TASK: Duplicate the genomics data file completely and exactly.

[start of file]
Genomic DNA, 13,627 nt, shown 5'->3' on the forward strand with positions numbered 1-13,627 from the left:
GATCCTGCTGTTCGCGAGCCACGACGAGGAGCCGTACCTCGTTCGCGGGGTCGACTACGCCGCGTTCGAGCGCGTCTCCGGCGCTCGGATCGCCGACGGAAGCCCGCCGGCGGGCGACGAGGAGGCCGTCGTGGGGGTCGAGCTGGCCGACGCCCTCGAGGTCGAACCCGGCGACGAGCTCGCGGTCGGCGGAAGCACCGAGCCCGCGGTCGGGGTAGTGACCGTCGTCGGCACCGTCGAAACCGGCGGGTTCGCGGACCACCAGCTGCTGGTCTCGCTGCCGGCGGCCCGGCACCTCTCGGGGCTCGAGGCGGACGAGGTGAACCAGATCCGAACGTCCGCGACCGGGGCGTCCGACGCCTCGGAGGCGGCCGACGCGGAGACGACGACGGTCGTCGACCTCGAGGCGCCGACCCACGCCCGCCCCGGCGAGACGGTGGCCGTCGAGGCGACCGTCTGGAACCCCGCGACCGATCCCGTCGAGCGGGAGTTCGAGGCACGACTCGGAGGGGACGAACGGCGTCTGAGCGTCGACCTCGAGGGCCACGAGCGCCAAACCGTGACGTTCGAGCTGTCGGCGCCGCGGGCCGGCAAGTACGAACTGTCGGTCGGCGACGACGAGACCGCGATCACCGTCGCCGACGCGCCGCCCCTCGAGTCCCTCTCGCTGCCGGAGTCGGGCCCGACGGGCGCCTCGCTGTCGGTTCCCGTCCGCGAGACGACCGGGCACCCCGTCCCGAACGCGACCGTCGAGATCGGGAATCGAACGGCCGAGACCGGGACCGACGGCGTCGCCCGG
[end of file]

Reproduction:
Genomic DNA, 13,627 nt, shown 5'->3' on the forward strand with positions numbered 1-13,627 from the left:
GATCCTGCTGTTCGCGAGCCACGACGAGGAGCCGTACCTCGTTCGCGGGGTCGACTACGCCGCGTTCGAGCGCGTCTCCGGCGCTCGGATCGCCGACGGAAGCCCGCCGGCGGGCGACGAGGAGGCCGTCGTGGGGGTCGAGCTGGCCGACGCCCTCGAGGTCGAACCCGGCGACGAGCTCGCGGTCGGCGGAAGCACCGAGCCCGCGGTCGGGGTAGTGACCGTCGTCGGCACCGTCGAAACCGGCGGGTTCGCGGACCACCAGCTGCTGGTCTCGCTGCCGGCGGCCCGGCACCTCTCGGGGCTCGAGGCGGACGAGGTGAACCAGATCCGAACGTCCGCGACCGGGGCGTCCGACGCCTCGGAGGCGGCCGACGCGGAGACGACGACGGTCGTCGACCTCGAGGCGCCGACCCACGCCCGCCCCGGCGAGACGGTGGCCGTCGAGGCGACCGTCTGGAACCCCGCGACCGATCCCGTCGAGCGGGAGTTCGAGGCACGACTCGGAGGGGACGAACGGCGTCTGAGCGTCGACCTCGAGGGCCACGAGCGCCAAACCGTGACGTTCGAGCTGTCGGCGCCGCGGGCCGGCAAGTACGAACTGTCGGTCGGCGACGACGAGACCGCGATCACCGTCGCCGACGCGCCGCCCCTCGAGTCCCTCTCGCTGCCGGAGTCGGGCCCGACGGGCGCCTCGCTGTCGGTTCCCGTCCGCGAGACGACCGGGCACCCCGTCCCGAACGCGACCGTCGAGATCGGGAATCGAACGGCCGAGACCGGGACCGACGGCGTCGCCCGG